06 May 2015
valid until Jul 2016
08 Oct 2015
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RenalMed is a website written and maintained by a group of senior nephrology (UK and non-UK based) health professionals.
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(06 May 2015) - Link
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(07 Jul 2015) - Link
Lisa Crowley, Kieron Donovan, Peter Topham - Review Date Jan 2016 (Senior Editor Pete Topham)
Since its introduction to clinical medicine in the 1950s, percutaneous renal biopsy has become a routine investigation in the evaluation of patients with kidney dysfunction. It provides a tissue diagnosis in more than 95% of cases, and is a relatively safe procedure with a life-threatening complication rate of less than 0.1%. However, the decision to proceed to biopsy should not be taken lightly and must be made by a consultant. It is important that trainees discuss the need for a biopsy with a consultant before booking it.
Aim of Renal Biopsy
Patients with renal disease often present with a syndrome' such as nephrotic syndrome, AKI, or CKD. In themselves, these are not diagnoses'. They are merely patterns of kidney disease that can have many causes.To aid the management of such patients, the histological analysis of a renal biopsy sample should therefore aim to:
identify a specific diagnosis
reflect the level of disease activity
provide information to allow informed decisions about treatment.
Is the Biopsy Necessary?
This is a vital question to ask oneself at all stages of the process; as it is always a judgement of the balance of risk vs useful information. A renal biopsy is not without risk therefore before undertaking a biopsy, think carefully about whether the biopsy result is likely to alter management. Given the complexity of renal pathology, a discussion between the pathologist and the nephrologist is required, in order for the result to interpreted correctly within the clinical context.
The information gained subsequently affects management in approximately 30-40% of cases, and 85% of patients with nephrotic syndrome and unexplained AKI (Richards 1994, Stratta 2007). Nonetheless, at times, the role of renal biopsy has been debated (Madaio 1990, Adu 1996).
Most nephrologists would agree that renal biopsy is more likely to change management in symptomatic kidney disease (proteinuria, nephrotic syndrome), unexplained AKI or sudden changes in eGFR in CKD. It can also be useful for prognostic purposes, as well as helping to direct or change treatment.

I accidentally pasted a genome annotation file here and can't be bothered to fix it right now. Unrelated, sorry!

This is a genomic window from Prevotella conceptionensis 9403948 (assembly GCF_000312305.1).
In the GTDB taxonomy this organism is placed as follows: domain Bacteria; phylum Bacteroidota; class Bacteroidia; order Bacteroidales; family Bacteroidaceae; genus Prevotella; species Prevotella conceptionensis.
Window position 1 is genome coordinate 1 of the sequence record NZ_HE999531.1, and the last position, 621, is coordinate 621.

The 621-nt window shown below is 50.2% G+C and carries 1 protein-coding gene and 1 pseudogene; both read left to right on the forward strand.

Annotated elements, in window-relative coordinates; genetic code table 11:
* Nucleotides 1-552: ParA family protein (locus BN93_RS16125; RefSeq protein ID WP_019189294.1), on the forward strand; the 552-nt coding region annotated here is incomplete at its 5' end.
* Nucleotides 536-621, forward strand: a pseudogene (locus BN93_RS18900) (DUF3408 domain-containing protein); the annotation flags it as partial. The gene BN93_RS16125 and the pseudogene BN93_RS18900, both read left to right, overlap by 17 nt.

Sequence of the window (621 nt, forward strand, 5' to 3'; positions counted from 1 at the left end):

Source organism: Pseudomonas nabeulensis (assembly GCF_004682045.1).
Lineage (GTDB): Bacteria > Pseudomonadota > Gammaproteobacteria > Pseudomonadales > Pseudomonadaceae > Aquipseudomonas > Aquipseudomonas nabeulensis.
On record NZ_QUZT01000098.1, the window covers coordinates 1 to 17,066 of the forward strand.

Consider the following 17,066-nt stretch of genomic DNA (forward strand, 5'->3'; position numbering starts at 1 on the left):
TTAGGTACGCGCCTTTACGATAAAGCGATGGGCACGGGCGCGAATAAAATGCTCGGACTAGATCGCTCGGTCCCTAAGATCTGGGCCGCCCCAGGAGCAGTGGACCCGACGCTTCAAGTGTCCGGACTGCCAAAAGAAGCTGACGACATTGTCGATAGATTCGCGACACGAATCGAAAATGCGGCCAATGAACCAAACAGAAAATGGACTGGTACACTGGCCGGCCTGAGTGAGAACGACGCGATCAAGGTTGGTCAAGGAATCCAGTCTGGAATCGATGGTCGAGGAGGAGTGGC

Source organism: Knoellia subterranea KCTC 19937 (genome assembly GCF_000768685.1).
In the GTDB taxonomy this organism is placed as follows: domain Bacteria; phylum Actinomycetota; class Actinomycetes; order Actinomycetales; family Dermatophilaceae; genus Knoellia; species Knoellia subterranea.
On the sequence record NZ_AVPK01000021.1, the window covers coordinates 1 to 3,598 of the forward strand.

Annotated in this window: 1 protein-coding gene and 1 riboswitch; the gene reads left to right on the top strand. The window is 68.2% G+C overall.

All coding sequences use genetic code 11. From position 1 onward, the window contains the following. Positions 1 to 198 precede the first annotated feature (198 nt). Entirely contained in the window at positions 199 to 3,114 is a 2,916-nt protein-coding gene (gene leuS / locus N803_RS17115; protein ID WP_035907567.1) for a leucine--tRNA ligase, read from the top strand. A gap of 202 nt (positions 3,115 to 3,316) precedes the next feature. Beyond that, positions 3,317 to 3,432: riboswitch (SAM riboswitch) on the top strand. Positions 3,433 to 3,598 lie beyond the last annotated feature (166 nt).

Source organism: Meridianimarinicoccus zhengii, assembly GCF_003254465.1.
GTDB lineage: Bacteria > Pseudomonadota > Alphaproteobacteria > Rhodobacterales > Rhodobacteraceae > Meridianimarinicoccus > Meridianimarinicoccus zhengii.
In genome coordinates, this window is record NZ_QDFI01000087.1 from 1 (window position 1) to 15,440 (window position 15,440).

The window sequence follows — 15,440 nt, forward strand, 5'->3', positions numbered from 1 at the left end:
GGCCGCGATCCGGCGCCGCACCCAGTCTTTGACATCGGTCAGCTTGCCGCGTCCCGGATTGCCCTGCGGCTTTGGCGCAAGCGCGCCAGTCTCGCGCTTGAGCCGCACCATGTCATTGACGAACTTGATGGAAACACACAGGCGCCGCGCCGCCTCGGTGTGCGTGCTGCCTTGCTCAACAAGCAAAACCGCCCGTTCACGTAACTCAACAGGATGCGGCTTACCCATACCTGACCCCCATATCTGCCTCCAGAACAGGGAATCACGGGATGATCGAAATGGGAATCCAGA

In nephrotic syndrome and AKI, the biopsy may make the difference between giving immunosuppression or not, withdrawal of drugs or not etc. The role of renal biopsy in determining the quantity and intensity of treatment is widely but not universally accepted, particularly in lupus nephritis.
There are four common indications for renal biopsy:
Significant proteinuria/nephrotic syndrome (>1g/L, or PCR > 100mg/mmol) with two normal sized, non-obstructed, kidneys and no obvious cause (usually considering the diagnosis of a glomerulo- or interstitial nephritis)
Acute Kidney Injury (AKI) with two normal sized, non-obstructed, kidneys and no obvious cause
Chronic Kidney Disease (CKD) with two normal sized, non-obstructed, kidneys and no obvious cause
Renal transplant dysfunction
Other, less common (and more controversial) indications. Many of these patients may have normal renal function:
Renal dysfunction in systemic disease (eg diabetes, myeloma, amyloidosis, SLE)
Familial renal disease (where diagnosis in this patient, benefits them and their family)
Biopsies are absolutely contraindicated in the following situation:
Uncontrolled bleeding diathesis
Biopsies are relatively contraindicated when:
Uncontrolled hypertension (>160/95)
Patient unable to consent
Solitary kidney. This is a 'big decision' and should be carefully made by a consultant and the patient
Small kidneys (less than 10 cm; less than 9 cm in a small patient)
Anatomical abnormalities (eg vascular lesion)
Renal neoplasm, multiple cysts, abscess or pyelonephritis
Note: when considering a diagnosis of amyloid, it may be advisable to biopsy other less vascular tissues (fat, rectum) first, since this may establish the diagnosis and avoid the inherent risk of the renal biopsy. Patients with amyloid (particularly those with blood vessel deposition) may be more likely to bleed. This view has been challenged by Fish in 2010.
Diabetes and Renal Biopsy
If the clinical presentation is consistent with diabetic nephropathy (ie signficant proteinuria [often nephrotic range], CKD3b-4, diabetes of over 10 years duration, normal soluble immunology, presence of other microvascular complications [eg retinopathy and neuropathy]), renal biopsy is not necessary and it can be assumed that the patient has diabetic nephropathy.
If however the presentation is atypical (haematuria, haematoproteinuria, diabetes of less than 5 years duration, abnormal soluble immunology, no microvascular complications, rapid fall in GFR), renal biopsy should then be considered. Patients with diabetes may develop a glomerulonephritis or another form of intrinsic renal disease. A higher than average risk of glomerulonephritis has been described in patients with diabetes (Soni, 2006) although this has not been universally seen (Waldherr, 1992).
Age, Race and Renal Biopsy
Moutzouris (2009) has published a series of biopsies in the elderly (> 80 years) suggesting this is still a useful technique with results that affect management in a significant number of patients.
There are racial differences between biopsy appearances. For example, Hoy (2012) has described a wide range of atypical findings in Australian aborginal people.
This talk by Vishal Golay (on 28.10.10) is a very good, especially regarding the practicalities of renal biopsy.
(06 May 2015) - Link
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